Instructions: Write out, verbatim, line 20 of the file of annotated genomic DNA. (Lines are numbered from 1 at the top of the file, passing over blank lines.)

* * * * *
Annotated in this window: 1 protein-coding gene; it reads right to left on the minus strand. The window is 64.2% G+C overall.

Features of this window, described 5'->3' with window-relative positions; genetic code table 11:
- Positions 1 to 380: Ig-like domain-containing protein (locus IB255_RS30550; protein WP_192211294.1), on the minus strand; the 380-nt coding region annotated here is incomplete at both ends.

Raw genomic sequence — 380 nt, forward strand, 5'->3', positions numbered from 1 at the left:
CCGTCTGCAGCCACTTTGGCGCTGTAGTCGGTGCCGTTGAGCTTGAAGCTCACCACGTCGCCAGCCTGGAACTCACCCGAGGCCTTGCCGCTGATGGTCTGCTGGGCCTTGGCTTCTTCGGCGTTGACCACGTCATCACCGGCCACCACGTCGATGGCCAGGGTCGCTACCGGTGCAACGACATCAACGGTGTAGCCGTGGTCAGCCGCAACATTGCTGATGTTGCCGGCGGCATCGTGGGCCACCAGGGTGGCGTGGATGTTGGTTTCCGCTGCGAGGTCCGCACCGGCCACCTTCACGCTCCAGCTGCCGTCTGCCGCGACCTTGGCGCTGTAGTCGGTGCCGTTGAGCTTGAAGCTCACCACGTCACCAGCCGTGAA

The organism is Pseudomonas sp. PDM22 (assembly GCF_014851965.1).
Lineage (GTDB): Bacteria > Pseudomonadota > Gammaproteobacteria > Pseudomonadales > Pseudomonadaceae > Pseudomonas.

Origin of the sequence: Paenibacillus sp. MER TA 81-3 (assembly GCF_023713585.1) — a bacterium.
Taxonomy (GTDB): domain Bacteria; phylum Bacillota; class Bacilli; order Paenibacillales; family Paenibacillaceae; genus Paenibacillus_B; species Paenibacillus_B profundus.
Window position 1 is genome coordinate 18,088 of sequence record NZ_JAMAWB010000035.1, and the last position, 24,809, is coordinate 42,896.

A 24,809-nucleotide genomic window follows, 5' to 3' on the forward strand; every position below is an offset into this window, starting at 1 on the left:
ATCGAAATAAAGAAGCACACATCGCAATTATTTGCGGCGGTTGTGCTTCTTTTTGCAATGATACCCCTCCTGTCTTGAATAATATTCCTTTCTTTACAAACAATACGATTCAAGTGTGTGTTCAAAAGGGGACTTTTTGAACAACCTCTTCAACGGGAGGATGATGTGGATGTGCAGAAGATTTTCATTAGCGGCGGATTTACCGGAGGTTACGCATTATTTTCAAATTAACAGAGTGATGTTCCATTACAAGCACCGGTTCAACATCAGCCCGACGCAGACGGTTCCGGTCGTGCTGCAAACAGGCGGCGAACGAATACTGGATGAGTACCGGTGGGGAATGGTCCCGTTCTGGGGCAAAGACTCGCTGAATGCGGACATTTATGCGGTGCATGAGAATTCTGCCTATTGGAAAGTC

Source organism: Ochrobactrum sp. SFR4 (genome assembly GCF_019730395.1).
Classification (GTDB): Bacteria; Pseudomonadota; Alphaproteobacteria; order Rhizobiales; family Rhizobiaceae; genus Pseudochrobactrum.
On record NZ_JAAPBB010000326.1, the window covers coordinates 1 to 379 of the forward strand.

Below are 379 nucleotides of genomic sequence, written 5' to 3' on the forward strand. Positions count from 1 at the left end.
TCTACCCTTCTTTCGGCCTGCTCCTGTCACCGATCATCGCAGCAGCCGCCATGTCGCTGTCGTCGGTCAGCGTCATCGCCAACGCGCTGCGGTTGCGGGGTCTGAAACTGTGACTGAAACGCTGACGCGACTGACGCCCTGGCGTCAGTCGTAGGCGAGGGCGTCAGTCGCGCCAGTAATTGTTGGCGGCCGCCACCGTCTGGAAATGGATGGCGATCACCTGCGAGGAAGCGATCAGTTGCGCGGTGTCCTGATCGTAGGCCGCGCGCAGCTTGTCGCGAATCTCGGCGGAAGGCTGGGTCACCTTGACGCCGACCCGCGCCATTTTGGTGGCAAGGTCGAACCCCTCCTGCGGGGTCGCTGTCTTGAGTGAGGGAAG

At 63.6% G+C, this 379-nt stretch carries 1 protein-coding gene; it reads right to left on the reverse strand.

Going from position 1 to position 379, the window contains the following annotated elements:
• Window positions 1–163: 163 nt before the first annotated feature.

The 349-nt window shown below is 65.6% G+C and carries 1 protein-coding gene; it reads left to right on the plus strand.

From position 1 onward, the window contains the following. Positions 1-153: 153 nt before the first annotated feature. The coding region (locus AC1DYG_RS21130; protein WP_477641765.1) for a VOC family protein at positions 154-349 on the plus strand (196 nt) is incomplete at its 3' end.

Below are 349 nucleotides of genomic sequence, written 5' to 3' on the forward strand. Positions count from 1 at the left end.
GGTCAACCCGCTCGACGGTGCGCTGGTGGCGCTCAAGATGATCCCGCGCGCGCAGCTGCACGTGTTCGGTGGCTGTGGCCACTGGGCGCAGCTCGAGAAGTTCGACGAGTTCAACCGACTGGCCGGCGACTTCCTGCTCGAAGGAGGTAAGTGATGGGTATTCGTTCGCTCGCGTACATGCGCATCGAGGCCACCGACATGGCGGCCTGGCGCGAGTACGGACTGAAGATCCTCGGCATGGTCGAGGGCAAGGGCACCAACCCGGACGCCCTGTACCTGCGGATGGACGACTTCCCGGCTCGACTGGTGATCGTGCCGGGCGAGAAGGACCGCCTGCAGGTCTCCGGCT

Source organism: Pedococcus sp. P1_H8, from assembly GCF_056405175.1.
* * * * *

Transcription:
• Window positions 1–163: 163 nt before the first annotated feature.